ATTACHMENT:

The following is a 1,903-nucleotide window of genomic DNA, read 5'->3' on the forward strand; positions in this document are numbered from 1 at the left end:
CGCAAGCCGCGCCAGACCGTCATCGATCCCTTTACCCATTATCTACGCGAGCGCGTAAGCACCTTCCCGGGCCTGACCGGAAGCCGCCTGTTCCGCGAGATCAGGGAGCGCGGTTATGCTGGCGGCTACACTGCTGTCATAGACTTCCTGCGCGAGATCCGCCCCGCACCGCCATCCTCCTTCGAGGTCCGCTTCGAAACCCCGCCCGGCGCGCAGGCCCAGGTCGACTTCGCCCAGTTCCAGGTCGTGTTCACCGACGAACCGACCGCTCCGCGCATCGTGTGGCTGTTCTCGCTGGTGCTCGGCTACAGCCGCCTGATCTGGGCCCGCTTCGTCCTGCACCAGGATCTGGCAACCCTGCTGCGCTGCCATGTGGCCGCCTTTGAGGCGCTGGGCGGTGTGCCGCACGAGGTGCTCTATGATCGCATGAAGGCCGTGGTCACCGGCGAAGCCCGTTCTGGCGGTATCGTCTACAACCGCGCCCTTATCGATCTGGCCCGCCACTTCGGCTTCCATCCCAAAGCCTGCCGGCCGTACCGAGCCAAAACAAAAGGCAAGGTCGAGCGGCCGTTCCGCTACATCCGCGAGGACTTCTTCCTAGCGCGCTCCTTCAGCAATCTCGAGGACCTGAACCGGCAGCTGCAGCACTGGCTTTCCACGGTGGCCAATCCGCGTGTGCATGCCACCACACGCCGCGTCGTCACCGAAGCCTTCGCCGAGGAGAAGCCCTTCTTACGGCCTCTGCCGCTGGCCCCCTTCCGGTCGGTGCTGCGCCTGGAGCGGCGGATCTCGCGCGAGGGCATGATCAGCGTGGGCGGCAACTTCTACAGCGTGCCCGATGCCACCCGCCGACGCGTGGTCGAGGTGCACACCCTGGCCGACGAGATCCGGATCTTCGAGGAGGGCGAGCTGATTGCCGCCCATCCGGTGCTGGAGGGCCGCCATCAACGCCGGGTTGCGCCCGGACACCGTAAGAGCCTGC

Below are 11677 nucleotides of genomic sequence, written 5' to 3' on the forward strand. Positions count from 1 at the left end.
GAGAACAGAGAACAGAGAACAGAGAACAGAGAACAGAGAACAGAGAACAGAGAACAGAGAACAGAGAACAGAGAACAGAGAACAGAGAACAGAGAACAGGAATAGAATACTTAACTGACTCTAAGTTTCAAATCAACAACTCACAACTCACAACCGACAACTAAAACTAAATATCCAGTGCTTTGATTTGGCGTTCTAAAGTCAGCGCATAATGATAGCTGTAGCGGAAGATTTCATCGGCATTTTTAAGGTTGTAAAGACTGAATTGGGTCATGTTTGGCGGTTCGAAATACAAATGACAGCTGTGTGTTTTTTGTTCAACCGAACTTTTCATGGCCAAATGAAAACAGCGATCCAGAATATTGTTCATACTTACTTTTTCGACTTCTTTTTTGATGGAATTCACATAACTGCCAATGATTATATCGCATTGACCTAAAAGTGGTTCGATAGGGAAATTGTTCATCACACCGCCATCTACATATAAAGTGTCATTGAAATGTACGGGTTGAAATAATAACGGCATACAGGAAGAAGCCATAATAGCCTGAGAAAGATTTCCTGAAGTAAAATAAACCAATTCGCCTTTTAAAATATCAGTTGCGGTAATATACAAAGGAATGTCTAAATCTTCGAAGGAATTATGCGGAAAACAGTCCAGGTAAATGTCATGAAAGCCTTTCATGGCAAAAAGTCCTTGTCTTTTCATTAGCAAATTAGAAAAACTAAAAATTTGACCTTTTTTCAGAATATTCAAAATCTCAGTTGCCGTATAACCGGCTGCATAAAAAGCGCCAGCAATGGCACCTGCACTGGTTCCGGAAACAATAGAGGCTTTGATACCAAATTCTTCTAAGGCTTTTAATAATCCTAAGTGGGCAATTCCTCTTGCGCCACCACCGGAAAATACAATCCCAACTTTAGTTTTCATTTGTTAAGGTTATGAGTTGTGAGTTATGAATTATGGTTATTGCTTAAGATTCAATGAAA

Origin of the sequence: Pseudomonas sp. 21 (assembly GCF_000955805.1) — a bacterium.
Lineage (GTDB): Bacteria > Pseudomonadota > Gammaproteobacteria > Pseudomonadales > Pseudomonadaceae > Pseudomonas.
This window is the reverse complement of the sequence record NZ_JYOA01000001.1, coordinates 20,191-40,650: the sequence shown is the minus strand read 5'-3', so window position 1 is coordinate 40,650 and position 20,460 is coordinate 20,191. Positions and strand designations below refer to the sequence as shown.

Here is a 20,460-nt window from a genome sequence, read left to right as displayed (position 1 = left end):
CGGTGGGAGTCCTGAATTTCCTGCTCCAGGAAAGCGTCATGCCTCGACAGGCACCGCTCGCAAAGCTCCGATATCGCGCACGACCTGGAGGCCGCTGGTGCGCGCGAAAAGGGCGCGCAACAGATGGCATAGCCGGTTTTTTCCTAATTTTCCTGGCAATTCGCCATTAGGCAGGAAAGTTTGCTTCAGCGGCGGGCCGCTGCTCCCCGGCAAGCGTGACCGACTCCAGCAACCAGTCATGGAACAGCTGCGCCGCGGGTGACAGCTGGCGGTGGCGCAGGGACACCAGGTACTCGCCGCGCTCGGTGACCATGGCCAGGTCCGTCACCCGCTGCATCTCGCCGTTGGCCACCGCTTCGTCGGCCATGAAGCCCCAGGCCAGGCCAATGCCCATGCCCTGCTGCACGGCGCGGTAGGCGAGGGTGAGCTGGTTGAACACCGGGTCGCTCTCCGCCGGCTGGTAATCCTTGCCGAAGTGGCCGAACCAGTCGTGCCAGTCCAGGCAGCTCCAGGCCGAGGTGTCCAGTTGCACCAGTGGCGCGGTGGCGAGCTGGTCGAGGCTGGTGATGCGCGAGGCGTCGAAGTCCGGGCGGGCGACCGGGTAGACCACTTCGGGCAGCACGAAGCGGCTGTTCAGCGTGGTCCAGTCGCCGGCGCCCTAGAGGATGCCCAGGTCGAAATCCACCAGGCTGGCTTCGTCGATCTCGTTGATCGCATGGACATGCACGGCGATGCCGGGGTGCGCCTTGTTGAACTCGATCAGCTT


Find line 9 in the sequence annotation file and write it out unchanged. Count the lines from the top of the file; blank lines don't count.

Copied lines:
CGGTGGGAGTCCTGAATTTCCTGCTCCAGGAAAGCGTCATGCCTCGACAGGCACCGCTCGCAAAGCTCCGATATCGCGCACGACCTGGAGGCCGCTGGTGCGCGCGAAAAGGGCGCGCAACAGATGGCATAGCCGGTTTTTTCCTAATTTTCCTGGCAATTCGCCATTAGGCAGGAAAGTTTGCTTCAGCGGCGGGCCGCTGCTCCCCGGCAAGCGTGACCGACTCCAGCAACCAGTCATGGAACAGCTGCGCCGCGGGTGACAGCTGGCGGTGGCGCAGGGACACCAGGTACTCGCCGCGCTCGGTGACCATGGCCAGGTCCGTCACCCGCTGCATCTCGCCGTTGGCCACCGCTTCGTCGGCCATGAAGCCCCAGGCCAGGCCAATGCCCATGCCCTGCTGCACGGCGCGGTAGGCGAGGGTGAGCTGGTTGAACACCGGGTCGCTCTCCGCCGGCTGGTAATCCTTGCCGAAGTGGCCGAACCAGTCGTGCCAGTCCAGGCAGCTCCAGGCCGAGGTGTCCAGTTGCACCAGTGGCGCGGTGGCGAGCTGGTCGAGGCTGGTGATGCGCGAGGCGTCGAAGTCCGGGCGGGCGACCGGGTAGACCACTTCGGGCAGCACGAAGCGGCTGTTCAGCGTGGTCCAGTCGCCGGCGCCCTAGAGGATGCCCAGGTCGAAATCCACCAGGCTGGCTTCGTCGATCTCGTTGATCGCATGGACATGCACGGCGATGCCGGGGTGCGCCTTGTTGAACTCGATCAGCTT